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University of Liverpool

Business with Sociology

UCAS Code: T122
Bachelor of Arts (with Honours) - BA (Hons) years full-time 2018
Ucas points guide

128

% applicants receiving offers

Not Available

Subjects
  • Business studies
  • Sociology
Student score
Not Available
Not Available
% employed or in further study
94% MED
93% LOW
Average graduate salary
£20k MED
£18k MED
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What do you need to get in?

Source: UCAS

Main entry requirements

A level
A,B,B

Scottish Highers
Not Available

Scottish Advanced Highers
A,B,B

BTEC Diploma
Not Available

BTEC Level 3 Extended Diploma
D*D*D

BTEC in a buiness related subject

International Baccalaureate
33

International Baccalaureate Mathematical Studies is not accepted for any Management School programme

UCAS tariff points
Not Available

If your qualifications aren’t listed here, you can use our UCAS points guide of 128 and refer to the university’s website for full details of all entry routes and requirements.

The real story about entry requirements

% applicants receiving offers

Not Available

Provided by UCAS, this is the percentage of applicants who were offered a place on the course last year. Note that not all applicants receiving offers will take up the place, so this figure is likely to differ from applicants to places.

What does the numbers of applicants receiving course offers tell me?

Tuition fee & financial support

£9,250

Maximum annual fee for UK students. NHS-funded, sandwich or part-time course fees may vary.

If you live in:

  • Scotland and go to a Scottish university, you won’t pay tuition fees
  • Northern Ireland and go to an NI uni, you’ll pay £3,805 in tuition fees
  • Wales you’ll pay £3,810 in fees and get a tuition fee grant to cover the rest
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Will this course suit you?

Sources: UCAS & KIS

Every degree course is different, so it’s important to find one that suits your interests and matches the way you prefer to work – from the modules you’ll be studying to how you’ll be assessed. Top things to look for when comparing courses

Course description

Our Faculty of Humanities and Social Sciences is offering students a flexible and exciting way to study through its innovative Honours Select degree programme. Honours Select gives you the opportunity to design a degree that's tailored to suit your specific interests, academic strengths and career aspirations. You can choose to study one or two subjects* from a wide selection of more than 30, and decide for yourself how much weight each subject has. Your degree, your choice Choose from three different Honours Select programmes: 1.Single Honours degree (100%): Specialise in one subject and immerse yourself in something you're passionate about. 2.Joint Honours degree (50% / 50%): Choose two areas of strength and broaden your horizons and career options. 3.Major / Minor Honours degree (75% / 25%): Complement your Major with a subject that you loved at A Level, or one that could enhance your career prospects, or maybe even try something completely new that you’ve always been interested in. This programme has a Major (75%) in Business and a Minor (25%) in Sociology. Flexible to fit around you We understand that a lot can change during your first year of university; you’ve had chance to think about your future, your career aspirations may take a new direction, or you may have grown to be as passionate about your Minor subject as your Major. Things do change, which is why we’ve made it easy for those studying two subjects to adapt the weighting of each by 25% after the first year, helping you to keep your options open*. For example, if you enrol onto a Major / Minor Honours degree programme you can change this to a Joint or Single Honours after your first year; equally you can change a Joint Honours degree to a Major / Minor Honours degree. It’s your decision. * Please note that students studying either a Business or Economics pathway in combination with another subject cannot increase from 25% to 50% or from 50% to 75%.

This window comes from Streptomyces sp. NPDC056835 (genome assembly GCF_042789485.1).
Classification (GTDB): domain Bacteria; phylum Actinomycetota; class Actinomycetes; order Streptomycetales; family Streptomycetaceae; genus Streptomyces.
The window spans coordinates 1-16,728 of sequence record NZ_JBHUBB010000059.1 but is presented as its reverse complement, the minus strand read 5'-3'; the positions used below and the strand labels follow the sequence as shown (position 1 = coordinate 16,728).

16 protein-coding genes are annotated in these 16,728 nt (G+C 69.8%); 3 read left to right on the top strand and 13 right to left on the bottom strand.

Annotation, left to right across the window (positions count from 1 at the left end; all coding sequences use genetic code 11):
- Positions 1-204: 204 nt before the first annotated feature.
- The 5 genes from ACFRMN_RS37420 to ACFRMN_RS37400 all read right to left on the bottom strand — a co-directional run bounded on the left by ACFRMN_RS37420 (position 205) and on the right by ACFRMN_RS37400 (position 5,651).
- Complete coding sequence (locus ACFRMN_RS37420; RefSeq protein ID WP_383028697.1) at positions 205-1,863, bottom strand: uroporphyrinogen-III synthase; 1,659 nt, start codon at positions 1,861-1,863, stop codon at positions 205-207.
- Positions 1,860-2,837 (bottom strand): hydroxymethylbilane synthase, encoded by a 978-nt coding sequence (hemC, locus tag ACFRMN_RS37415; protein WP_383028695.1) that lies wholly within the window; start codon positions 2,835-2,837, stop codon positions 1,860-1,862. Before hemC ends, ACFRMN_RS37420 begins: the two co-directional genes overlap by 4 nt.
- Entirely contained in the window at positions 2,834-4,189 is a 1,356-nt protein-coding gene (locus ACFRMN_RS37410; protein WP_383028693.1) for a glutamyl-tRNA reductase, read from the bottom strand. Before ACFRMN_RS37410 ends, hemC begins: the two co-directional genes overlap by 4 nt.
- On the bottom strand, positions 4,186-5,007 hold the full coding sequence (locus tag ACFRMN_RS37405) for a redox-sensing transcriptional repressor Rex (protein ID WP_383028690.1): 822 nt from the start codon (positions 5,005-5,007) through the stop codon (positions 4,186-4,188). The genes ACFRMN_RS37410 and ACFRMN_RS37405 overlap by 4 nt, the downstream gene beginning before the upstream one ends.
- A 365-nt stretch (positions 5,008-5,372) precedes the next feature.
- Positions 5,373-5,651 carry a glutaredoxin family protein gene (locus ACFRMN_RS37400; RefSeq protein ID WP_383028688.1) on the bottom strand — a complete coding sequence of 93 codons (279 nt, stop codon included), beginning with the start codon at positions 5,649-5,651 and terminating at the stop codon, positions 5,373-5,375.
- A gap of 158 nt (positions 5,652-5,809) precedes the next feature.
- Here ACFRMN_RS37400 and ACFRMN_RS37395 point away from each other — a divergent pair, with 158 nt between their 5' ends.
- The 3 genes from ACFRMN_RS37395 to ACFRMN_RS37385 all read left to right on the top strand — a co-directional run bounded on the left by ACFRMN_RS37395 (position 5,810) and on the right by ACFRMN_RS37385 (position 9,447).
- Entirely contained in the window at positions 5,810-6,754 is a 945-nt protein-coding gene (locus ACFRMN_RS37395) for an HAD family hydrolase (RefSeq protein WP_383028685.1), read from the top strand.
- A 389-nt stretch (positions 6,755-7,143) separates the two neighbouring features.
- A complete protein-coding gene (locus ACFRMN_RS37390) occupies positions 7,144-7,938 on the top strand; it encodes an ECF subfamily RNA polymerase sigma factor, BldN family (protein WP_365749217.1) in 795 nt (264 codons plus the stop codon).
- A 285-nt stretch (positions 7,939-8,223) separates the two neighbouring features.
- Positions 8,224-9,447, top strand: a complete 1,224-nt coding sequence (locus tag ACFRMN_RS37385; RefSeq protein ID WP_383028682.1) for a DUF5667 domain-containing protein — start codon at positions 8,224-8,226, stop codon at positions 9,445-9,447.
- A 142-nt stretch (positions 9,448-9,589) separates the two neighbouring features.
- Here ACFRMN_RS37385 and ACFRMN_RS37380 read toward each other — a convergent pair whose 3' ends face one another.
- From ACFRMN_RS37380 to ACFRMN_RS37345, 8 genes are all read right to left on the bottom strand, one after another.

Modules

University of Liverpool

Liverpool skyline

Part of the Russell Group, the University of Liverpool is one of the oldest institutions in the country the original 'red brick' institution - with a rich history matching the wonderful city. Liverpool Guild of Students is a campaigning organisation, providing our membership with a huge range of opportunities to meet new people, gain skills and have fun.

How you'll spend your time

Sorry, we don’t have study time information to display here

How you'll be assessed

Sorry, we don’t have course assessment information to display here

What do the numbers say for

The percentages below relate to the general subject area at this uni, not to one course. We show these stats because there isn't enough data about the specific course, or where this is the most detailed info made available to us.

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What do students think about this subject here?

Source: NSS

Here's how satisfied past students were taking courses within this subject area about things such as the quality of facilities and teaching - useful to refer to when you're narrowing down your options. Our student score makes comparisons easier, showing whether overall satisfaction is high, medium or low compared to other unis.

What do student satisfaction scores tell you?

Overall student satisfaction Not Available
Student score Not Available

Sorry, not enough students have taken this subject here before, so we aren't able to show you any information.